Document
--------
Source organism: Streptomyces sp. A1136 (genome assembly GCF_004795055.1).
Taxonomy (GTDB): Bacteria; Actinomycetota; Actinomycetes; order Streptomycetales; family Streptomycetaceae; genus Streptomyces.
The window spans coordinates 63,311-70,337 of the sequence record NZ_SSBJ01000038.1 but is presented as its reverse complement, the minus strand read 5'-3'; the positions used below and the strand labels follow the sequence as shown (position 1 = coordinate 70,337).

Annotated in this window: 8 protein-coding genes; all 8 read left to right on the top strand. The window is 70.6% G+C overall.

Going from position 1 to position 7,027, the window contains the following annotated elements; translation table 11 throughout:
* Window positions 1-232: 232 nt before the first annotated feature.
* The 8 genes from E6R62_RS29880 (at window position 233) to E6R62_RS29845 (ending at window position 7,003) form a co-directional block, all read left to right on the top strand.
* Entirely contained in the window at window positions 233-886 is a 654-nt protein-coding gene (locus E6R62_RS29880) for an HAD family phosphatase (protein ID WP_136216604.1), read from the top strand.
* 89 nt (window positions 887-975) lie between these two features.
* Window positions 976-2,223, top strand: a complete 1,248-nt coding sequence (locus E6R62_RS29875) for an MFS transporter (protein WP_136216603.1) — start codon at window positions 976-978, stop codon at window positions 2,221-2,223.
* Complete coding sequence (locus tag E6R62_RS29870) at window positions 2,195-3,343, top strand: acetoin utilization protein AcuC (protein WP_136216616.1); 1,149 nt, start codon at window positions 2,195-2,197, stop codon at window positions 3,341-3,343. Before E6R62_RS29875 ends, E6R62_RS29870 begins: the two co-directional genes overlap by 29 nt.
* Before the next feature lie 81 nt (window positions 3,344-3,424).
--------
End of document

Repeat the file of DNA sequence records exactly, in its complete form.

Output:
Source organism: Streptomyces sp. A1136 (genome assembly GCF_004795055.1).
Taxonomy (GTDB): Bacteria; Actinomycetota; Actinomycetes; order Streptomycetales; family Streptomycetaceae; genus Streptomyces.
The window spans coordinates 63,311-70,337 of the sequence record NZ_SSBJ01000038.1 but is presented as its reverse complement, the minus strand read 5'-3'; the positions used below and the strand labels follow the sequence as shown (position 1 = coordinate 70,337).

Annotated in this window: 8 protein-coding genes; all 8 read left to right on the top strand. The window is 70.6% G+C overall.

Going from position 1 to position 7,027, the window contains the following annotated elements; translation table 11 throughout:
* Window positions 1-232: 232 nt before the first annotated feature.
* The 8 genes from E6R62_RS29880 (at window position 233) to E6R62_RS29845 (ending at window position 7,003) form a co-directional block, all read left to right on the top strand.
* Entirely contained in the window at window positions 233-886 is a 654-nt protein-coding gene (locus E6R62_RS29880) for an HAD family phosphatase (protein ID WP_136216604.1), read from the top strand.
* 89 nt (window positions 887-975) lie between these two features.
* Window positions 976-2,223, top strand: a complete 1,248-nt coding sequence (locus E6R62_RS29875) for an MFS transporter (protein WP_136216603.1) — start codon at window positions 976-978, stop codon at window positions 2,221-2,223.
* Complete coding sequence (locus tag E6R62_RS29870) at window positions 2,195-3,343, top strand: acetoin utilization protein AcuC (protein WP_136216616.1); 1,149 nt, start codon at window positions 2,195-2,197, stop codon at window positions 3,341-3,343. Before E6R62_RS29875 ends, E6R62_RS29870 begins: the two co-directional genes overlap by 29 nt.
* Before the next feature lie 81 nt (window positions 3,344-3,424).